Many of the problems I had with my attempted sled run the other day (see Lots of lessons in a single run) was a result of Orion's enthusiasm to run. He was so excited he couldn't resist trying to 'spin' in his harness, which of course results in a really ugly tangle.
The solution, of course, is to train him to "line out" like a proper sled dog. "Line out" is a cue given to ask a dog to stand, leaning into the harness, to keep the gang-line tight. Orion's behavior the other day proved I didn't focus on that behavior enough while introducing Orion to the harness last year.
I was wishing I had a video camera I could have set up to record today's training session, because it would provide a good example of how easy it is to train a behavior using strictly positive operant conditioning methods - aka "clicker training".
The first step is to "charge the clicker", basically just communicating to the dog that we are starting a training session and there are really cool treats to be earned. Since many of my dogs are already very familiar with clicker training, I charge the clicker by asking the dog to perform very familiar behaviors in exchange for a click and treat. After 3 cued 'sits' followed by 3 cued jumps up onto his dog house I took Orion over to the gang line, and harnesses him up.
Orion actually helped with the process, shoving his head into the neck ring and lifting each foot in turn to properly don the rig. I hooked the harness to the tug-line, then stepped backward a couple of steps. Orion naturally followed my movement and I clicked the moment the tug-line was taught, tossing him a cookie. After two more repetitions he was happily leaning into the gang-line without prompting, so I then hooked up his neck line.
Next, while still standing in front of him, I started working on duration, clicking only when kept the tug line taught. First for 1 second, then for 2, after a few reps waiting for 3, and so on. With duration steadily improving I to a point where he easily held the position for 10 seconds without fidgeting, I started the cue. Since that is a change I reduced the duration criteria to five seconds, and within a few reps he had apparently figured out that the cue asks for the specific behavior.
Next, I started moving around as I gave the cue and he performed the behavior. This is intended to teach him that the behavior should be repeated regardless of what I may be doing. Within a half dozen reps he was giving me a nice 'line out', on cue even when I was standing behind him.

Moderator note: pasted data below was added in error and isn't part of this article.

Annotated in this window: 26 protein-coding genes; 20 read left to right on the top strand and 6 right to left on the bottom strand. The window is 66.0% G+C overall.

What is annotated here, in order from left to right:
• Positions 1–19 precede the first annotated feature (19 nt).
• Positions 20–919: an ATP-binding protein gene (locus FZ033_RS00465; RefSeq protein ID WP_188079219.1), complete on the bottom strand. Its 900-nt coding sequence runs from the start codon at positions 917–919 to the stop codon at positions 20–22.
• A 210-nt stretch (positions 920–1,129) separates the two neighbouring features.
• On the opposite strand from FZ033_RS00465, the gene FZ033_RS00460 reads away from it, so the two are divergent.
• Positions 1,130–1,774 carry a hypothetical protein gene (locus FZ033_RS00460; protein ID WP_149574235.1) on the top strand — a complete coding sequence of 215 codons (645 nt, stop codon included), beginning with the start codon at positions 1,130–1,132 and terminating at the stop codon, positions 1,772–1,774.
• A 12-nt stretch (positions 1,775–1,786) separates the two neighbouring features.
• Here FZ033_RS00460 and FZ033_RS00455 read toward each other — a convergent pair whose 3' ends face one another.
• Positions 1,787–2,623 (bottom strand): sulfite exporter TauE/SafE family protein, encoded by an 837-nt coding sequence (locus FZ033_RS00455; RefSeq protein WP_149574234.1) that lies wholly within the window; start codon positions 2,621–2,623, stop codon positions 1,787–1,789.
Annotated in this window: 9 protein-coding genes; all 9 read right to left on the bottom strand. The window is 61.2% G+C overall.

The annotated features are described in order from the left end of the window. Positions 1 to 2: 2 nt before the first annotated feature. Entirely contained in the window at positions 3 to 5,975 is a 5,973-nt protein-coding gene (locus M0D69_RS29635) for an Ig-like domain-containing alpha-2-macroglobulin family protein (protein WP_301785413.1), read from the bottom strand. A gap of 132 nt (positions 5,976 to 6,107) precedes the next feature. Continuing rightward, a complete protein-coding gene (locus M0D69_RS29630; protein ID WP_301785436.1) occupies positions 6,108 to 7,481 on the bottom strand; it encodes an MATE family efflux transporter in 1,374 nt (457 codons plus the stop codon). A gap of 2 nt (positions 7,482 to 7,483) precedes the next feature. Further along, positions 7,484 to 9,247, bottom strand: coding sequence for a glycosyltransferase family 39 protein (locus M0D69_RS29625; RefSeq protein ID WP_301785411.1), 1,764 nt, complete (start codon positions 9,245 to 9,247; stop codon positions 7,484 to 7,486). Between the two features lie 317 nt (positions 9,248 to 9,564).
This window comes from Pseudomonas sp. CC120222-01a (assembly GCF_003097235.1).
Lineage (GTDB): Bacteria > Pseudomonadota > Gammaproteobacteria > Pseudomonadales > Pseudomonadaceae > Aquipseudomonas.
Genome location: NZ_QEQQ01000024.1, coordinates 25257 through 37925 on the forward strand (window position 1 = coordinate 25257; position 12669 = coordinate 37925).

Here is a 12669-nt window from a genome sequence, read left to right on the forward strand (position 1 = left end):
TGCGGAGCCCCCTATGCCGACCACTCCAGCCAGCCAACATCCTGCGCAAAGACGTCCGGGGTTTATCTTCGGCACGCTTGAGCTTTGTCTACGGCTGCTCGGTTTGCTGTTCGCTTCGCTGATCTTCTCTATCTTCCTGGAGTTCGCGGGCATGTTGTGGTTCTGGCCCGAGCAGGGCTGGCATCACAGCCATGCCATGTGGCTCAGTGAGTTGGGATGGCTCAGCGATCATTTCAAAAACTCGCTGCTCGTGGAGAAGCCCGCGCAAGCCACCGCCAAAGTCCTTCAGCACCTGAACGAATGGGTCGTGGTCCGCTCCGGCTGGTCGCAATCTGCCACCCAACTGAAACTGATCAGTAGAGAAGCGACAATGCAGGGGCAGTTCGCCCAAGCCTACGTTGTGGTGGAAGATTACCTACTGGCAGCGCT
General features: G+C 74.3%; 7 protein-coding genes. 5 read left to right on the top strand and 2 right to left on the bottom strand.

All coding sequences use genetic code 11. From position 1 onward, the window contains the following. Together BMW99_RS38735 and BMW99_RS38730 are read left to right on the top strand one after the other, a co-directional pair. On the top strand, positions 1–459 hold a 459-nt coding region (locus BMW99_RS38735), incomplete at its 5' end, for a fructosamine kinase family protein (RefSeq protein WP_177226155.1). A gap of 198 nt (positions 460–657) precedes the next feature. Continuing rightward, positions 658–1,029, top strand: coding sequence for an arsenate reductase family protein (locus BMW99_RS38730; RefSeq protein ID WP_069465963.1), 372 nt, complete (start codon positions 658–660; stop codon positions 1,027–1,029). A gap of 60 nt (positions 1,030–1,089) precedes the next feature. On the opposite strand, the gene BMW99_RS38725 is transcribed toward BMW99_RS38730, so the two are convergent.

He was doing SO well that I decided to raise the criteria again. Since I was changing one criteria I moved to his side to reduce the pressure, and started shaping a more 'pretty' line-out, clicking and treating only when he was standing with his head pointed straight ahead rather than looking at me. After 6 successful repetitions I ended the session by letting him free run around the kennel, visiting all his kennel mates while I put the harness and gang-line away and moseyed back toward his house.
So, in one training session lasting no more than 20 minutes, he relearned a basic behavior and handily dealt with 4 different changes in criteria. That's fairly remarkable progress.
Of course Orion has some advantages that make this kind of progress possible. He has been clicker trained literally since the day he opened his eyes. He is normally very food motivated, and today even more so I conducted our session about two hours before his supper time.
In the next session I'll start by reducing all the criteria just a little bit, until he remembers what it is that I'm asking. I'll continue to shape that elegant "nose forward" position just because I really like the way it looks (I can be quite vain when it comes to my dogs, and he looks quite noble in profile). I'll also work in increasing duration and latency (the time it takes for the dog to react to the cue and perform the behavior) and probably call it a day.
In future sessions we'll continue to work on duration and latency, and bring in some more changes such as asking him to line out while standing beside another dog, then later while I hook another dog beside him, and even later when I hook up dogs in front or behind him, and so forth.
I have some other dogs who could benefit from similar remedial training, so I think I'll have plenty to do with the dogs over the next few days, even though there isn't enough snow to go mushing.